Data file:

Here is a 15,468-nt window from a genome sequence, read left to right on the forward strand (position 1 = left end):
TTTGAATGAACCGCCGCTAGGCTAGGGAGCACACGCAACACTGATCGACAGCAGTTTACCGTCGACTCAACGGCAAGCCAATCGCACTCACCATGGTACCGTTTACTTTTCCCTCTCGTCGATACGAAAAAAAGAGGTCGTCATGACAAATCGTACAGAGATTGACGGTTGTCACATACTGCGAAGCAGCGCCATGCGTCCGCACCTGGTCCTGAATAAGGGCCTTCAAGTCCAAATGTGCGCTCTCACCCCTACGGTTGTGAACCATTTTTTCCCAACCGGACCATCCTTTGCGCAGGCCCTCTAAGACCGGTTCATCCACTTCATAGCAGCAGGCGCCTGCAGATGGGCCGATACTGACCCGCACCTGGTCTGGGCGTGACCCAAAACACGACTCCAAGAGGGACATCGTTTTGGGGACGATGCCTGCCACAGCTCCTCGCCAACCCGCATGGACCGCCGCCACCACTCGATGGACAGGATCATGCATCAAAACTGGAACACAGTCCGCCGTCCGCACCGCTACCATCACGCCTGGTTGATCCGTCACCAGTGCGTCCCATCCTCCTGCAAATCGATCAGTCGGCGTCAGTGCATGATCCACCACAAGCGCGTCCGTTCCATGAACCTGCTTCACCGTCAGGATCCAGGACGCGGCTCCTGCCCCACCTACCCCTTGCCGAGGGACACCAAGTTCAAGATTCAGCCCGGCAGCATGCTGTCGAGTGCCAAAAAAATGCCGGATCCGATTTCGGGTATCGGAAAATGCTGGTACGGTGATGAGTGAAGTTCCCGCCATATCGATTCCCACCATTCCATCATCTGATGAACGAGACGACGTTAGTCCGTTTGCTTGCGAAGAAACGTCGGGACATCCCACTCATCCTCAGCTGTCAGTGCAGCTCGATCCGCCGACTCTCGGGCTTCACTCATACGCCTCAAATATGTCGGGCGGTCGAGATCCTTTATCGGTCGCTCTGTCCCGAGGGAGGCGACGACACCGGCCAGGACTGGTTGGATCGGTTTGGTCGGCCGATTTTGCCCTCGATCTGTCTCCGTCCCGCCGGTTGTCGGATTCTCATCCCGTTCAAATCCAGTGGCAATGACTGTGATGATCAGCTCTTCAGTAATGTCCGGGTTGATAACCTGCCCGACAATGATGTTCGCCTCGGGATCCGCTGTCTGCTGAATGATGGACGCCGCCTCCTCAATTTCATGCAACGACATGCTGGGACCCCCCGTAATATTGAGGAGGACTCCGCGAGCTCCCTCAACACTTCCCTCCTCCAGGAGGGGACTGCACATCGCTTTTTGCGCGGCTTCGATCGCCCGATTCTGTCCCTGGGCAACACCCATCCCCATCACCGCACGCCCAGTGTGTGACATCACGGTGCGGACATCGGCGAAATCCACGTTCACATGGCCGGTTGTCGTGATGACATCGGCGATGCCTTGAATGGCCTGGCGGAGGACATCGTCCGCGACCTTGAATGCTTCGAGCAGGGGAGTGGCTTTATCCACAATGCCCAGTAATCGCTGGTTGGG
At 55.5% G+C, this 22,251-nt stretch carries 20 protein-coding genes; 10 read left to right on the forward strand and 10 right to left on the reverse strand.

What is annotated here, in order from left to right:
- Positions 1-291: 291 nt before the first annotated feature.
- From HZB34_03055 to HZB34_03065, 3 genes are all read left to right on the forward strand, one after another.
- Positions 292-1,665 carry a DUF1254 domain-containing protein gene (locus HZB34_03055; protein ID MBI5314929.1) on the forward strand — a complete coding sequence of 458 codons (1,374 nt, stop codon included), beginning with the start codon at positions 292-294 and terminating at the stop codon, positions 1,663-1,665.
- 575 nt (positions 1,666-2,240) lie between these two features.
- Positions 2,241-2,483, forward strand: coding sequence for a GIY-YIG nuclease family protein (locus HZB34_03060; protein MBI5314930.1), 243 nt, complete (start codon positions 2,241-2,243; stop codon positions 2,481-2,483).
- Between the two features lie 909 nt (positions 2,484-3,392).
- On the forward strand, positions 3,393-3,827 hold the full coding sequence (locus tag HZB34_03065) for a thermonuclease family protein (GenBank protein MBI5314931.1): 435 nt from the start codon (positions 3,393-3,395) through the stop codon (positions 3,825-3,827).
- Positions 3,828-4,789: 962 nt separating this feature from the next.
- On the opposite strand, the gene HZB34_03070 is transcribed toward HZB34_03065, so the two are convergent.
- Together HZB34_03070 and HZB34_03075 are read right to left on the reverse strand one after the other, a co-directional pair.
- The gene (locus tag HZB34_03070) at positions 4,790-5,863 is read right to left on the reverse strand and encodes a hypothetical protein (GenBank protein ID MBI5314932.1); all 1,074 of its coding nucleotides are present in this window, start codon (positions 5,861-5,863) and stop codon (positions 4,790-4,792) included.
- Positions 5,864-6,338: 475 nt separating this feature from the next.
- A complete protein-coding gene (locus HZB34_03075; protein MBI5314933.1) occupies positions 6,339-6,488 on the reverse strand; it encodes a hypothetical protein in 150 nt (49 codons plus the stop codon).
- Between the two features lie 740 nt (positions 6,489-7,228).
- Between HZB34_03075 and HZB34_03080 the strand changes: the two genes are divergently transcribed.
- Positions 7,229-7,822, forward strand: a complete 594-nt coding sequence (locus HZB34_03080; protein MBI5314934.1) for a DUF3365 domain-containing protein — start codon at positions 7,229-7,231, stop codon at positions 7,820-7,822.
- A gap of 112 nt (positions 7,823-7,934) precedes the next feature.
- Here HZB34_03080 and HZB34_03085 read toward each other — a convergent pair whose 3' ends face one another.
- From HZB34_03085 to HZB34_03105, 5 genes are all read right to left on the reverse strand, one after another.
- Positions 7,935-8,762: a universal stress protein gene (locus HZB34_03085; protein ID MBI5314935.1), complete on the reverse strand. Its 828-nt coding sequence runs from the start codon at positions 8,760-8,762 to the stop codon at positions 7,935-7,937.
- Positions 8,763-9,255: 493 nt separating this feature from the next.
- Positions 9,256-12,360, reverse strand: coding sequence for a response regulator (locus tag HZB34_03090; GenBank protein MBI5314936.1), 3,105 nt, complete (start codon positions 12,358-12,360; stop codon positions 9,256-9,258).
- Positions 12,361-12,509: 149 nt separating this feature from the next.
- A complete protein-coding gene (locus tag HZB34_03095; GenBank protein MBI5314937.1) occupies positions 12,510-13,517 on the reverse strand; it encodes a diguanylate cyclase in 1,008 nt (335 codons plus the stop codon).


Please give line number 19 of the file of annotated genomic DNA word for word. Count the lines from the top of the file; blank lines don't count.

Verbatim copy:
- Between HZB34_03075 and HZB34_03080 the strand changes: the two genes are divergently transcribed.